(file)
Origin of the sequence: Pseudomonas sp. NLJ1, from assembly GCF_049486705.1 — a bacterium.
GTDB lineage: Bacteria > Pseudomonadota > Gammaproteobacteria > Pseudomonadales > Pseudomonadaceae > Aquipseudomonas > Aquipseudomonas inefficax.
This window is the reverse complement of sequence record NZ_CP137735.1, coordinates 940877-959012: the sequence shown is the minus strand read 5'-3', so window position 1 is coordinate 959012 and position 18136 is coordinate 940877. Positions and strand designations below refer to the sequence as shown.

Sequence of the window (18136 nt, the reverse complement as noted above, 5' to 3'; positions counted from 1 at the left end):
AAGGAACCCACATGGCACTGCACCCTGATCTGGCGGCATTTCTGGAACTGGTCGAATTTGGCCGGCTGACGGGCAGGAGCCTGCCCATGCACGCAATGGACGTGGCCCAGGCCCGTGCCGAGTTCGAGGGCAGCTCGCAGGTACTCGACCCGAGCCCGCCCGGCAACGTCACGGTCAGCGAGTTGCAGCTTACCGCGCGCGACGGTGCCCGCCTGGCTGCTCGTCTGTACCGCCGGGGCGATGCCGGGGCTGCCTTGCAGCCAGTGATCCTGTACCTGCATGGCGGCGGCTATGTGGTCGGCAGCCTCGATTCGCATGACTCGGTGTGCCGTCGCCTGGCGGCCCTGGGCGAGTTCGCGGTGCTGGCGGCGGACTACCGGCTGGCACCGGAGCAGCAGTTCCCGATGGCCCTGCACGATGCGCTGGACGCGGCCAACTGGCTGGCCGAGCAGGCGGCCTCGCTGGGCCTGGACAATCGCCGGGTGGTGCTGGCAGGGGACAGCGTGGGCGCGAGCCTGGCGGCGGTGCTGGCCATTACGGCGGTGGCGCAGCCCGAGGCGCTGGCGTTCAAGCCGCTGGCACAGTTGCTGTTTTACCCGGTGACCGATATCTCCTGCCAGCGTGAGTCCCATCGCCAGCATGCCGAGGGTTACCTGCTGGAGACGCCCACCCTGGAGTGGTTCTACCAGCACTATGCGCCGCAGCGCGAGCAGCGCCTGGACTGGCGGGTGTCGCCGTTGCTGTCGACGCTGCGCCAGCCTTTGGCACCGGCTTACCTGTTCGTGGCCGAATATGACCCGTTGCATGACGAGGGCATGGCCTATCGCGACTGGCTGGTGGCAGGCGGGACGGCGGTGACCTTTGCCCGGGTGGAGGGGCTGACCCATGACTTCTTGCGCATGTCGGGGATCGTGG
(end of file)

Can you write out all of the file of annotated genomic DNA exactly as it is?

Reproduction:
Origin of the sequence: Pseudomonas sp. NLJ1, from assembly GCF_049486705.1 — a bacterium.
GTDB lineage: Bacteria > Pseudomonadota > Gammaproteobacteria > Pseudomonadales > Pseudomonadaceae > Aquipseudomonas > Aquipseudomonas inefficax.
This window is the reverse complement of sequence record NZ_CP137735.1, coordinates 940877-959012: the sequence shown is the minus strand read 5'-3', so window position 1 is coordinate 959012 and position 18136 is coordinate 940877. Positions and strand designations below refer to the sequence as shown.

Sequence of the window (18136 nt, the reverse complement as noted above, 5' to 3'; positions counted from 1 at the left end):
AAGGAACCCACATGGCACTGCACCCTGATCTGGCGGCATTTCTGGAACTGGTCGAATTTGGCCGGCTGACGGGCAGGAGCCTGCCCATGCACGCAATGGACGTGGCCCAGGCCCGTGCCGAGTTCGAGGGCAGCTCGCAGGTACTCGACCCGAGCCCGCCCGGCAACGTCACGGTCAGCGAGTTGCAGCTTACCGCGCGCGACGGTGCCCGCCTGGCTGCTCGTCTGTACCGCCGGGGCGATGCCGGGGCTGCCTTGCAGCCAGTGATCCTGTACCTGCATGGCGGCGGCTATGTGGTCGGCAGCCTCGATTCGCATGACTCGGTGTGCCGTCGCCTGGCGGCCCTGGGCGAGTTCGCGGTGCTGGCGGCGGACTACCGGCTGGCACCGGAGCAGCAGTTCCCGATGGCCCTGCACGATGCGCTGGACGCGGCCAACTGGCTGGCCGAGCAGGCGGCCTCGCTGGGCCTGGACAATCGCCGGGTGGTGCTGGCAGGGGACAGCGTGGGCGCGAGCCTGGCGGCGGTGCTGGCCATTACGGCGGTGGCGCAGCCCGAGGCGCTGGCGTTCAAGCCGCTGGCACAGTTGCTGTTTTACCCGGTGACCGATATCTCCTGCCAGCGTGAGTCCCATCGCCAGCATGCCGAGGGTTACCTGCTGGAGACGCCCACCCTGGAGTGGTTCTACCAGCACTATGCGCCGCAGCGCGAGCAGCGCCTGGACTGGCGGGTGTCGCCGTTGCTGTCGACGCTGCGCCAGCCTTTGGCACCGGCTTACCTGTTCGTGGCCGAATATGACCCGTTGCATGACGAGGGCATGGCCTATCGCGACTGGCTGGTGGCAGGCGGGACGGCGGTGACCTTTGCCCGGGTGGAGGGGCTGACCCATGACTTCTTGCGCATGTCGGGGATCGTGG